Hey Al – been a big fan of you website since I found it last month from your posts on bar-barians. I have always incorporated some standard body weight training into my strength training, which was heavy on free weights and kettlebells, but have been focusing more on body weight movements. I notice that advanced body weight training throws alot of stress on the shoulders. So my question is: is there any type of prep work (not warm up) that someone can/should do before they start working the tuck planche to L-sit? I can already hold an L-sit for 30 sec, but haven’t really worked the planche yet- like I said, really stresses the shoulders (not pain, but I don’t want something to go pop). Thanks and keep up the great work.

    • By Al Kavadlo -

      Thanks! If you can hold an L-sit for 30 seconds then you’re probably ready to start working on the tucked planche – just make sure to ease in real slow. Start with a few sets of 3-5 second holds and then gradually build up from there. You are right that it can be stressful on the shoulders so you don’t want to do too much too soon.

  • By Nelly -

    This is pretty beast! We worked on tucks, high tucks and L-sits today (with parallettes, though, not KBs), which was ridiculously fun but it murdered my hands. Does using the KBs (or anything with a smaller grip, I guess) help with that much, or does it just take some time?

    • By Al Kavadlo -

      Thanks, Nelly! In my experience, the KB’s are not any easier on the hands than parallettes. Like you said, it just takes time to get conditioned.

  • By Derrick -

    Well I found out that doing headstand-frogstand-headstand for reps (slow, controlled movement of course) can build necessary shoulder strength for tucked planche, and when i was comfortable with my tucked planche, i did headstand-tucked plance-headstand for reps, and it helped my shoulders massively 🙂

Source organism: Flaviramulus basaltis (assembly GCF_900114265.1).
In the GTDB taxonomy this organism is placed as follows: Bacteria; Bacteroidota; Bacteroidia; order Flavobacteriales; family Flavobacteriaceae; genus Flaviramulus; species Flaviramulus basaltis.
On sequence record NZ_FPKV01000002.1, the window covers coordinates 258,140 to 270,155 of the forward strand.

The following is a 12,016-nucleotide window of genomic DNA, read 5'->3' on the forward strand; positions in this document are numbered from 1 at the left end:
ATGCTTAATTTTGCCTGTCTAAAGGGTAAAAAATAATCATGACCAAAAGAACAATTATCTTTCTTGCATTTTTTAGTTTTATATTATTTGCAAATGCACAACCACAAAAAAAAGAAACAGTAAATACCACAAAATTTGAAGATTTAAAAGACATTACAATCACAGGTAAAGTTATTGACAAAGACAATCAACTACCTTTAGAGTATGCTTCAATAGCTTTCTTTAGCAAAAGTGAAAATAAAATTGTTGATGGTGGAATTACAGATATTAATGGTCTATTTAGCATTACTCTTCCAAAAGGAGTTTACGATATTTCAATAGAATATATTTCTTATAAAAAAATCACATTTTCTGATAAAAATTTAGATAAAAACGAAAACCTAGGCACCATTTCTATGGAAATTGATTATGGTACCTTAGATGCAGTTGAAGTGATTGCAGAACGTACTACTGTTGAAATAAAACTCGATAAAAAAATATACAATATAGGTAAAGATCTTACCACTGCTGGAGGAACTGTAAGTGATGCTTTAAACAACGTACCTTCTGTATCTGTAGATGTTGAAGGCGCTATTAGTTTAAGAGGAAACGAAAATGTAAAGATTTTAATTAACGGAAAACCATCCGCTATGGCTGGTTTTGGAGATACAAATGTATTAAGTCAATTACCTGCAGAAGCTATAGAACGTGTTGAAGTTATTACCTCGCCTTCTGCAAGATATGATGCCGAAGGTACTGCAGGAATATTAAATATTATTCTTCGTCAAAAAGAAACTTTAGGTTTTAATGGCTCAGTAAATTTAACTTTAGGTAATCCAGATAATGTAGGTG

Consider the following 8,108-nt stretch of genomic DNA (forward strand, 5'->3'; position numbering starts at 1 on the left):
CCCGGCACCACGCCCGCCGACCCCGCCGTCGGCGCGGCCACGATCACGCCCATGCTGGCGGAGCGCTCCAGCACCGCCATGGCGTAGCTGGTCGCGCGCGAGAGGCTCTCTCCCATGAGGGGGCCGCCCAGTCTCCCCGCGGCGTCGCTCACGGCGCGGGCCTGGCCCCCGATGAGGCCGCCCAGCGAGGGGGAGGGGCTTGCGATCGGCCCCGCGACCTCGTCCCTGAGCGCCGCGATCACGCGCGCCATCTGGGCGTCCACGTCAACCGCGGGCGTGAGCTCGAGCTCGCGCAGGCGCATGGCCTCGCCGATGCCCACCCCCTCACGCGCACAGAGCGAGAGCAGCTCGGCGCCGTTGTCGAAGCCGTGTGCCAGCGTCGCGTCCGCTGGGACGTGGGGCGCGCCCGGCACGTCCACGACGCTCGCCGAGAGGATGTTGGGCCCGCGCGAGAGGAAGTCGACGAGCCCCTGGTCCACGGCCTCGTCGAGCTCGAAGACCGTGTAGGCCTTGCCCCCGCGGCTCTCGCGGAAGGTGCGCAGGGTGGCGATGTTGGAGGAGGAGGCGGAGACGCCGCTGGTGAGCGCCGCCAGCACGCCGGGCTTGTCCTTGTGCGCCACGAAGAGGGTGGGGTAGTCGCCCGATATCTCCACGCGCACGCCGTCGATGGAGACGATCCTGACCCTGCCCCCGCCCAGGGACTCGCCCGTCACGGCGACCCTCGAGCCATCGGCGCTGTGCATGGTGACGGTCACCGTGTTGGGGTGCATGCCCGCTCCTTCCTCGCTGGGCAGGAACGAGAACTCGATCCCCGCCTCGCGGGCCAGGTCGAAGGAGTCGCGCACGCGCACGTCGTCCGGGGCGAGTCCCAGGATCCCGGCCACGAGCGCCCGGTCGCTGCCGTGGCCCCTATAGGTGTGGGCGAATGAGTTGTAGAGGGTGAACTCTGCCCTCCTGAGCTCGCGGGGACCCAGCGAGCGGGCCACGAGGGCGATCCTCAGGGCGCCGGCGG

• By Al Kavadlo -

      Thanks for the suggestion, Derrick! I’ll have to try that!

  • By Nyall -

    The first picture has a candle that meshes nicely with your foot. It looks like a big thumb.

    • By Al Kavadlo -

      Haha – you’re right! I never saw it like that before – trippy!

  • By typedeaF -

    I always admired the gymanist that make such moves look simple. Have you ever trained with a gymnastics teacher? What do you think about the “worlds strongest kid” video where the 5-7 yr old kid is doing a planche on stacked wooden cubes and pushups with no feet on the ground? How can a kid have such core strength?

    • By Al Kavadlo -

      I blogged about Guiliano Stroe a while back:

      As for your other question, I’ve taken a few tumbling classes but I’ve had no formal gymnastics training on the planche.

      • By typedeaF -

        Funny thing about kids, they just do what you tell them, w/o question. As a guitarist, I’ve seen 5yr old prodigies that make me want to quit. I think not having any mental barriers of “cant do” or “impossible” –being young and naive, may be a large part of it.